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The collateral damage of Brexit

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I admit right away: I’m not a football fan. Too often, matches fall far short of sport’s claim to be “the beautiful game”. Nevertheless, I conscientiously watch part of the current European Championship. Naturally I always want England to win, even though I hate the way English fans boo the national anthems of other countries. And, being British, I would support Scotland, Wales or, although they didn’t qualify this year, Northern Ireland if they played against a country outside of the UK.

What I mean is I never want my country to go wrong. And while I have been passionately opposed to Brexit, I want Britain to do as well as it can outside the European Union. But remain silent in the face of the evidence that this is not the crudest, most deceptive kind of nationalism.

The UK has already incurred steadily rising costs due not only to Brexit, but also a hard Brexit that people didn’t necessarily vote for in the June 2016 referendum. Yet that’s what we got to appease the British media and right-wing politicians and to pave the way for Boris Johnson to become prime minister.

I will not detail here the loss of trade of Great Britain with the EU induced by Brexit in the areas of food, manufactured products and services, which cannot be attributed to the Covid-19 pandemic, nor to the worsening labor shortage in the United Kingdom, particularly in the agricultural and hospitality sectors. . As the OECD has pointed out, Britain is emerging from the pandemic in a worse state than most of its competitors.

But I want to highlight three damaging consequences of Brexit. First, his supporters have argued that leaving the EU would allow Britain to “take back control”. If that sentence meant anything, it suggested that Parliament would have more of a say in the management of our national affairs. In practice, this does not mean any such thing.

For example, the government recently concluded a free trade agreement with Australia. Leave aside the fact that the Pact’s likely economic benefits for the UK over a 15-year period are so small, even by government estimates, that they amount to a rounding adjustment. Equally important is that, despite the government’s promises when passing Brexit legislation, Parliament cannot scrutinize, let alone mitigate, the impact of the deal, which will be particularly bad for small children. farmers in Wales and Scotland.

Second, the government was keen to strike a deal with Australia to show that Britain can negotiate trade deals on its own, without the EU. Although Johnson hoped to start with India and planned to travel to the country to discuss a deal with Prime Minister Narendra Modi, the visit has become discouraged as Covid-19 has ravaged South Asia. Still, in the hope that it can go further, the UK government has delayed the imposition of a travel ban on people coming from India to the UK, despite the ban on visitors from Bangladesh and from Pakistan. There was no plausible public health justification for this distinction. In fact, given its Covid-19 numbers, arrivals from India arguably should have been banned first.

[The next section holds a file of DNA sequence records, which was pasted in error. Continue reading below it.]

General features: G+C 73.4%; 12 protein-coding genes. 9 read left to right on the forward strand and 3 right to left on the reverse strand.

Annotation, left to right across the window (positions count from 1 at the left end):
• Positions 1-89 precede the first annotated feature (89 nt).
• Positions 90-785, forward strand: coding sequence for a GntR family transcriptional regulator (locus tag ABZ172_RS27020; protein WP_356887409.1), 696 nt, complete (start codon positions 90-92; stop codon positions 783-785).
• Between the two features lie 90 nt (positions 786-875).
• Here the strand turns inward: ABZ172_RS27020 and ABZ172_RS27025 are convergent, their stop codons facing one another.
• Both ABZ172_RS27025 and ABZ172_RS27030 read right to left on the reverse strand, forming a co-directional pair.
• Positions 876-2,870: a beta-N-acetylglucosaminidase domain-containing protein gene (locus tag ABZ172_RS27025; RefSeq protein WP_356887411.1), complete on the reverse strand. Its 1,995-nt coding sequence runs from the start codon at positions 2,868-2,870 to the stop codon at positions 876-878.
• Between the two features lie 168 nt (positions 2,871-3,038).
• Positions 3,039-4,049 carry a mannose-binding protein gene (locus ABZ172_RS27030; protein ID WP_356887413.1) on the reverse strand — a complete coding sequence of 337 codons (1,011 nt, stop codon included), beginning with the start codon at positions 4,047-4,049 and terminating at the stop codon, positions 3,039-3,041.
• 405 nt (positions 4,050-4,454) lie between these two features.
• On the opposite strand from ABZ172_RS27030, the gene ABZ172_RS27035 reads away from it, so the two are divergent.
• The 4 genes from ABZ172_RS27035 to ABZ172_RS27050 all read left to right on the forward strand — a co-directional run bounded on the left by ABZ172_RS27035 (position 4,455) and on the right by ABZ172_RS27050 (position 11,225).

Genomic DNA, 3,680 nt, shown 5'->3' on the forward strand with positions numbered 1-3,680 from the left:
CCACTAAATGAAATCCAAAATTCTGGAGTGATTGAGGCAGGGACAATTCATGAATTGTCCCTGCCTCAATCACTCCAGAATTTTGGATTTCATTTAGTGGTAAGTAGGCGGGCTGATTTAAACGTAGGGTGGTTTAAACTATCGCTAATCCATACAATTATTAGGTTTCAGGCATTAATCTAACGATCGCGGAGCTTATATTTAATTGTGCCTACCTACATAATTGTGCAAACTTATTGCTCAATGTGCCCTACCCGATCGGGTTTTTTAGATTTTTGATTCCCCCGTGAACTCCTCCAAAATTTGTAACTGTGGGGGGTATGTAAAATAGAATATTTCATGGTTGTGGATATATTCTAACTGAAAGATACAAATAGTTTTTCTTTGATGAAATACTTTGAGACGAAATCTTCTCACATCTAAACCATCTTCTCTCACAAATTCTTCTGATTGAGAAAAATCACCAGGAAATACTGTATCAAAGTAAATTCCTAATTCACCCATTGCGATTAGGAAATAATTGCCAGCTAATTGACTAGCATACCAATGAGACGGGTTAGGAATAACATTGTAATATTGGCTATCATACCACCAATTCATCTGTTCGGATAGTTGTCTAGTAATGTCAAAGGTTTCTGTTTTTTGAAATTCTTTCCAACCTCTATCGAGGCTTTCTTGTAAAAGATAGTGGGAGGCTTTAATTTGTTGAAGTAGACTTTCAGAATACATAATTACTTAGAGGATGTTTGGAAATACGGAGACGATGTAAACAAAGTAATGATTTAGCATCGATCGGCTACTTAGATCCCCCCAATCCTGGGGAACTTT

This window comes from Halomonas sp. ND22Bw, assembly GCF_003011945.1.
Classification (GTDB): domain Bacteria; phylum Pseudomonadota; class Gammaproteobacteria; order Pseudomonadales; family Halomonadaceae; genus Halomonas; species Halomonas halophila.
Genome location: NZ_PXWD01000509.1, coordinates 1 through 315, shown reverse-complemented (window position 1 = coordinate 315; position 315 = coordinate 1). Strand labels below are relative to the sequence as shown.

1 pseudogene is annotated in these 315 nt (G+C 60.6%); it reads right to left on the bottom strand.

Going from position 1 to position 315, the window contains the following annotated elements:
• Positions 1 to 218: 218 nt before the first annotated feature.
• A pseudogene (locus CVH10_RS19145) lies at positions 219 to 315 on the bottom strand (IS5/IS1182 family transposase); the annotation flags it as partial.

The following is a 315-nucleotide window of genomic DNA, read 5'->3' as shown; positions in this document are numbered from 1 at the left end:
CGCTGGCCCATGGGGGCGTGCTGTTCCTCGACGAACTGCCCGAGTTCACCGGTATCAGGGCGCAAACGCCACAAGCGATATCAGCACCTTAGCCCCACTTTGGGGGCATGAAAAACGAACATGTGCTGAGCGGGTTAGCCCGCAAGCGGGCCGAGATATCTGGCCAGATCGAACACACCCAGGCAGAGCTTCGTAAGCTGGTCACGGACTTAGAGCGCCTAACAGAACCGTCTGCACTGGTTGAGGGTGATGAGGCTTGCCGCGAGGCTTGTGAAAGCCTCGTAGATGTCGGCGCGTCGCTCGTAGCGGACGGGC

As many have pointed out, the thousands of travelers who arrived in the UK from India during the blackout period for other South Asian visitors had to sow and spread what is now known as the Delta variant of the new coronavirus. . Covid-19 infections in the UK have increased dramatically in recent weeks, forcing the government to delay the planned further easing of lockdown restrictions in England and dissuading other countries from opening their borders to people arriving from the UK -United. So this new outbreak of the pandemic looks like part of the collateral damage caused by the government’s attempt to make a political case for Brexit and trade.

Third, confidence in Britain and Johnson is rapidly declining as the government denies the consequences of the deal it struck over Northern Ireland after the UK left the EU. In these negotiations, Britain wanted to minimize the inconvenience of accessing the EU’s single market while maximizing its ability to set its own rules and standards.

The UK’s only land border with the EU is the one between the Republic of Ireland and Northern Ireland. Avoiding a hard border on the island is a fundamental part of the Good Friday Agreement of 1998 which brought peace to Northern Ireland. But Northern Ireland cannot stay outside the customs union and the EU regulatory regime and at the same time maintain an open border with the Republic.

Because of this, Johnson negotiated and signed a protocol that meant Northern Ireland was receiving, in a sense, the best of both worlds. It has remained in the EU customs union and partly in its single market while also remaining part of the UK market. This was despite government promises to Unionists in Northern Ireland that there would be no need to have a border between Great Britain and Northern Ireland with customs and other controls.

Johnson is now denying the promises he made and threatening to tear up the protocol, blaming the EU for the problem he caused. The EU certainly has a margin of flexibility in border management, and I hope it will show some. But the UK government can show even more leeway, for example by agreeing that Northern Ireland can follow EU standards for food and agricultural products. After all, the government says it doesn’t want to see lower standards in Britain than in Europe.

But the most important thing for Johnson to do is demonstrate his reliability in international negotiations. Sadly, a growing number of world leaders, as well as people in Britain and Northern Ireland, have come to doubt that he will keep his word when he gives it.

—Project union


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